Engine design and performance: check. Handling: check. DCT and other tech: check. Looks: fail. What inspires me and gives me hope is that Honda will bring back the Valkyrie, with DCT. Keep it under $20,000 (wishful thinking?) and there will be very little to complain about for cruiser fans.

    • Snake says:

      As a current Valk owner I can certainly see the development idea, as the Goldwing already has DCT, but the reality is that you pretty much don’t NEED DCT on the Valk. I already do so little shifting once under way, thank to the torque, that DCT is really rather superfluous.

      In 5th (top) gear on a B-road / state road I don’t have to downshift when dropping from highway speeds (55MPH+) to town speed zones (25MPH+), the engine handles the range without complaint in top gear.

  27. motorhead says:

    Honda makes an all-new bike: a high performance, light-weight, mid-sized cruiser. Will we punish Honda or will we embrace something new that is apparently quite comfortable, fast and agile? I still like. That sweet engine is going to stay around. They put it into quad ATVs, too.

  28. Louis says:

    A very nice and welcome addition to the Honda lineup. Since you were able to meet with Honda staff, were you able to find out if the new version of the NC750X is coming to the U.S., and if so, when will it arrive at the dealers?

  29. Larlok says:

    Not the kind of machine Would be interested in. So I thought. Great work as always, Dirck!

  30. Gary says:

    Cool bike, but I could totally see how the tight gap between seat and footpegs could be a problem. Maybe a taller custom seat would solve it.

  31. Neal says:

    The thinking man’s (or woman’s) alternative to the Scout. If I were ever in the market for something with cruiser ergos, but not for touring, this would be my pick. Looking forward to seeing what comes of the NT1100 chatter.

    • John Bryan says:

      Looks more and more like Honda’s going all in on twins. It is a bit ironic that the company that brought us the modern 4 cylinder motorcycle that put the final nail in the coffin of the classic British twin will have more twins than fours in it’s lineup.

      Should this have been Honda’s cruiser template all along rather than building faux-HD Vs? Some of the Shadows reminded me more of a VW Bug with a fiberglass ‘40 Ford front end than a chopped Knuclehead – at least a big parallel twin cruiser wouldn’t have seem so forced and awkward.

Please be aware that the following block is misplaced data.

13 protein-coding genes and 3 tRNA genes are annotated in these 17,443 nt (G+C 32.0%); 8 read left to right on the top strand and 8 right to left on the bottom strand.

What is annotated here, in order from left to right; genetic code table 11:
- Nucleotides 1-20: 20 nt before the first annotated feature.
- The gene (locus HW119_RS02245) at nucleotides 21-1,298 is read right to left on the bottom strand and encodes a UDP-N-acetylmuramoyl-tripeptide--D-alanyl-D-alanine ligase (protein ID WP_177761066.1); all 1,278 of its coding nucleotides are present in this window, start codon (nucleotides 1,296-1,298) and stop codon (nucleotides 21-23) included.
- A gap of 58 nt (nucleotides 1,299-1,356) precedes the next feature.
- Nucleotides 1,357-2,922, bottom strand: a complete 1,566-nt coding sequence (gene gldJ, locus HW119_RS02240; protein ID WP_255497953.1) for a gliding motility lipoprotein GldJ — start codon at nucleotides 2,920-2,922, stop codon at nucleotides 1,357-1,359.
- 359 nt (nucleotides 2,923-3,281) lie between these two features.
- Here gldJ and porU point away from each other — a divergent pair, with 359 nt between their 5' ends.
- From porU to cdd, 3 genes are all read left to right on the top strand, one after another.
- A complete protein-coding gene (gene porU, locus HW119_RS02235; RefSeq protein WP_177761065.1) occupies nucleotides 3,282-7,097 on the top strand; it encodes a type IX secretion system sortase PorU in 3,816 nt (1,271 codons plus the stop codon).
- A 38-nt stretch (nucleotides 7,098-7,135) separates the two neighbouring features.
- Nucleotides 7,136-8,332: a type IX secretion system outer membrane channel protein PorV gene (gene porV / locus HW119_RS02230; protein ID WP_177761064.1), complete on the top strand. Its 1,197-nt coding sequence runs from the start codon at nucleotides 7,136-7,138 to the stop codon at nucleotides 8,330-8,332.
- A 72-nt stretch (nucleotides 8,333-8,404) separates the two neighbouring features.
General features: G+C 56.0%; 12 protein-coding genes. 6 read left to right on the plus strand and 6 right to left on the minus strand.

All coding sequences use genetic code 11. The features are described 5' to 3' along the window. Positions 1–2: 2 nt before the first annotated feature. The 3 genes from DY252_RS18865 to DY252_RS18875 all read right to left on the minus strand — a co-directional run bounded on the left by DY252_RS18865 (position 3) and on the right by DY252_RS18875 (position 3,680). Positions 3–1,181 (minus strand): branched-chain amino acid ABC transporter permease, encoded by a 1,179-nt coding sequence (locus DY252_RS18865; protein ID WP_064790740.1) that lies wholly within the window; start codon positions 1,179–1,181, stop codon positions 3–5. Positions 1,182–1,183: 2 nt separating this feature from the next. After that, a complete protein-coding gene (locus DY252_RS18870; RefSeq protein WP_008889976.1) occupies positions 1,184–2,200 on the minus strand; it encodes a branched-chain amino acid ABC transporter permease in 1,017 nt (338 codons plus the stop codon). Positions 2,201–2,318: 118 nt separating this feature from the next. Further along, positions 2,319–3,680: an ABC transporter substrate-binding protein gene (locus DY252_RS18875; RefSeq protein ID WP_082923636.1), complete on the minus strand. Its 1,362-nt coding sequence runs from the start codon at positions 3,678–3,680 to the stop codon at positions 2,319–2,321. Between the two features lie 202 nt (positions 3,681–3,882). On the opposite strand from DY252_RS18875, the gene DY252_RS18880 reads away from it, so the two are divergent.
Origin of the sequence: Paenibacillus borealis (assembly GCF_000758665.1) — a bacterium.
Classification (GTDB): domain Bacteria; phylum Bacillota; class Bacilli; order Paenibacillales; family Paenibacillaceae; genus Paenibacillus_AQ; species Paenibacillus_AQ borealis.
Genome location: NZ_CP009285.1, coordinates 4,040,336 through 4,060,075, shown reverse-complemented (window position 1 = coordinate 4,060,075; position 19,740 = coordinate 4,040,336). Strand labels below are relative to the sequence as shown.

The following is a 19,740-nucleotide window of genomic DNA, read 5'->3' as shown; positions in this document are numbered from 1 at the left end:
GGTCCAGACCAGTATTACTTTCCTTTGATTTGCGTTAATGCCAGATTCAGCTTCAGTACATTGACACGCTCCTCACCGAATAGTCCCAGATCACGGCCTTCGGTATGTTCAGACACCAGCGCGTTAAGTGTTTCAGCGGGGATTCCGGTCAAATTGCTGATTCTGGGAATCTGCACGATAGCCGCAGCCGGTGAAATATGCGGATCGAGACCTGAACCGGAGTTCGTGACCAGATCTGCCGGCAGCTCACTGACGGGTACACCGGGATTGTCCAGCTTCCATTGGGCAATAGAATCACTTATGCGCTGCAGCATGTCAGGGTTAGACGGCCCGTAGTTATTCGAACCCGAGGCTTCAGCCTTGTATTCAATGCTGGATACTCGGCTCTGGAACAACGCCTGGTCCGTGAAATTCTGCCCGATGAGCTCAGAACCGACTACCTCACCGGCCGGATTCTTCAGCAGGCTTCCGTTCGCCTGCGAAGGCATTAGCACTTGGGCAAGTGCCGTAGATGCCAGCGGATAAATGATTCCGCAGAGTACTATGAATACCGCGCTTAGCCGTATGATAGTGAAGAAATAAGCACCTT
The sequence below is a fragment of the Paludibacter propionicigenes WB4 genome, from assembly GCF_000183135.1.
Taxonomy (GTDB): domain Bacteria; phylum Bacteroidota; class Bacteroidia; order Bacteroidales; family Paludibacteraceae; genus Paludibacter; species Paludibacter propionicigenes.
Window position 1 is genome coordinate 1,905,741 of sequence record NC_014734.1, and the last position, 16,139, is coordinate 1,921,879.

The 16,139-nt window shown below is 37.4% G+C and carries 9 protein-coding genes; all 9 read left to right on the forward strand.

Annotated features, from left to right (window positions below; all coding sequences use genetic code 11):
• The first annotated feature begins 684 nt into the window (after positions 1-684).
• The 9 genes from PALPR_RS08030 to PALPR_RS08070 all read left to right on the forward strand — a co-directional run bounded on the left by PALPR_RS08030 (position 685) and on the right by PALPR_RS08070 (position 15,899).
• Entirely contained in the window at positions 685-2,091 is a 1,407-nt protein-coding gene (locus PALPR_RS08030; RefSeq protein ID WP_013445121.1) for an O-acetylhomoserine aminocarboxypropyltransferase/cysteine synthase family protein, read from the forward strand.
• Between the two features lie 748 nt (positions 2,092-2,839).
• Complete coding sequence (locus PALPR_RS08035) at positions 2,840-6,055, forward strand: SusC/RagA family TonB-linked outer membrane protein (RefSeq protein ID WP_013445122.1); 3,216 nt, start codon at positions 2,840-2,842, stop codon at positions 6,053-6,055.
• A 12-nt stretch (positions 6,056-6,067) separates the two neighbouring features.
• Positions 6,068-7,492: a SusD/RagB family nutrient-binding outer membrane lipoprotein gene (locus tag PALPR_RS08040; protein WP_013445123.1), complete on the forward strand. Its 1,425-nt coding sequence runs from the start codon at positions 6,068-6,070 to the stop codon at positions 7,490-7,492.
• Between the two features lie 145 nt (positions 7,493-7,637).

The certainly coming soon NT 1100 sport tourer is a great next step but how about a CB1100R Neo Sport Cafe too?

      • Wendy says:

        The sport touring market is vanishingly small. This bike, despite the tiny tank, would be easy to put a light touring set of accessories on and enjoy. Most people like the ergos of a cruiser and don’t want the commitment of a sport tourer.

        • Neal says:

          I think that depends on what you’re putting in the sport touring market. Bikes like the Concours and FJR don’t sell anymore, Bikes like the BMW GS and V Strom are hugely popular, but too tall for me and I’m pretty normal sized at 5’9″ 165. I think there’s demand for street-oriented, relatively light, luggage ready bikes with seat heights between the Rebel (too low) and an Africa Twin (too high). That’s what I’d like at least, I love my little CB500X with saddlebags but if I ever want to replace it, there’s not much out there with similar function, ergos and seat height.

          • fred says:

            You really ought to test ride an FJR and a Concours 14, if you haven’t already. They are amazing bikes. I believe the FJR may have a bit lower seat height.

            I’m about an inch taller than you, and the C14 is right at the edge of my comfort limit with the seat height.

            The GS and Strom are not in the sport-touring class, though both are nice enough bikes. Perhaps an RS or an RT would work.

            If you don’t object to buying used, there are lots of bikes from when sport-touring was more popular. Aprilia Futura for one example.

            You are right about there not being much of a choice in 500cc sport tourers. That class never happened. There were a number of 600cc class sport bikes that got “moved” into the ST class over the years. The CB650R is one of the few left.

        • cw says:

          If you haven’t, search for a photo of the NT1100. It is the format that will now be called “sport tourer”: half fairing on an adventure bike platform on 17″ wheels with whichever manufacturer’s version of Pilot Road #s. It used to be called a “commuter”. What they really are is various flavors of “practical”.

          Whichever name the marketing departments or journos decide to throw at them, I’m just glad they are here.

          Because fun and pretty is fun – and pretty…but I still need somewhere to put stuff.

          I still dream of the day when engineered modularity results in being able to buy one bike and make it into whichever one you want that day, week or weekend.